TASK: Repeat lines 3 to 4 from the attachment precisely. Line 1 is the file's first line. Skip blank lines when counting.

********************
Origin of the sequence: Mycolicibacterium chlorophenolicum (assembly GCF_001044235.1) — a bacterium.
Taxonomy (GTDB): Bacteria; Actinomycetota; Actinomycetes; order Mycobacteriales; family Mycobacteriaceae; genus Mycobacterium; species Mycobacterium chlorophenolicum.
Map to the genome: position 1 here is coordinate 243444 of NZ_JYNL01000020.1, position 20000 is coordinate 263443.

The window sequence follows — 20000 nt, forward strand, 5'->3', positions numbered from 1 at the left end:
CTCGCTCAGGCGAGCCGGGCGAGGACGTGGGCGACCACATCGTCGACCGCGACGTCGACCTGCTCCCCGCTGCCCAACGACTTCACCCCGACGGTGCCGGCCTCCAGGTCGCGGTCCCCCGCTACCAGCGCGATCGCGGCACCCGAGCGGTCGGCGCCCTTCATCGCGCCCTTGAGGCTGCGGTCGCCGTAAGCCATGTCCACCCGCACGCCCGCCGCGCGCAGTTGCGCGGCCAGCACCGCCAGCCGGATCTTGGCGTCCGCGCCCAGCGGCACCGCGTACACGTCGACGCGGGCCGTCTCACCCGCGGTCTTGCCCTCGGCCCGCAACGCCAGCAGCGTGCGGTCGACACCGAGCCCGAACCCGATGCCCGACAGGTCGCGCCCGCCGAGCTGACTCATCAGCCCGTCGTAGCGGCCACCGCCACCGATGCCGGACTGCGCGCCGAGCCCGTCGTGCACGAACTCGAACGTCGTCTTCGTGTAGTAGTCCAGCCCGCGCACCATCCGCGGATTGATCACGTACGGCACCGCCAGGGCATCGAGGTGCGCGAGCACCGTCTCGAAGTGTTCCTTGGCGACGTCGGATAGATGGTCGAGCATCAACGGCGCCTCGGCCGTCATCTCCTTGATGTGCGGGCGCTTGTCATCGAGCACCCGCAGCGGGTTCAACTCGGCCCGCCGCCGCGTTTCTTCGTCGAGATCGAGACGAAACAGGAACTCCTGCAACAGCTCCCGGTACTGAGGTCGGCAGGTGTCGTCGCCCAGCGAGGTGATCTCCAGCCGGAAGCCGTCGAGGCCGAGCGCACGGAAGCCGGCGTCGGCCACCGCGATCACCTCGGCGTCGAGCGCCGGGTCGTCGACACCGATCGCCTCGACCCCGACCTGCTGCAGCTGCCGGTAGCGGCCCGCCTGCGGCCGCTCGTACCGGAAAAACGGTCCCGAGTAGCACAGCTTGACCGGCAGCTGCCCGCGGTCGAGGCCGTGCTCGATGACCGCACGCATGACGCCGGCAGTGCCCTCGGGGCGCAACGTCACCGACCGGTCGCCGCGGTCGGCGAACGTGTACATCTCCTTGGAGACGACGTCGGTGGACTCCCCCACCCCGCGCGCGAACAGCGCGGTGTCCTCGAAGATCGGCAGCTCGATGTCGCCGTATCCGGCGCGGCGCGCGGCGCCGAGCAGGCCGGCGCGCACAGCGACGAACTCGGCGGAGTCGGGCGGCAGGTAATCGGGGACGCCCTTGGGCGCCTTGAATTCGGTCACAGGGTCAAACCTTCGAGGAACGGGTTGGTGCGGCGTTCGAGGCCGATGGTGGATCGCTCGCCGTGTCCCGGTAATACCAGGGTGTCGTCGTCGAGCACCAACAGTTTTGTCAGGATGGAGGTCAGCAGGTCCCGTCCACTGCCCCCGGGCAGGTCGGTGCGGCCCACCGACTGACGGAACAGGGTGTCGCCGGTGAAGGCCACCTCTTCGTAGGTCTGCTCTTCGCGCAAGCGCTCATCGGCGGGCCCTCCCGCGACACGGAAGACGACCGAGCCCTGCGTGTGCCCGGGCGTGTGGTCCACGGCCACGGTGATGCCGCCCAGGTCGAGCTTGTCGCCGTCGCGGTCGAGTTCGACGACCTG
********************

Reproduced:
Map to the genome: position 1 here is coordinate 243444 of NZ_JYNL01000020.1, position 20000 is coordinate 263443.

The window sequence follows — 20000 nt, forward strand, 5'->3', positions numbered from 1 at the left end: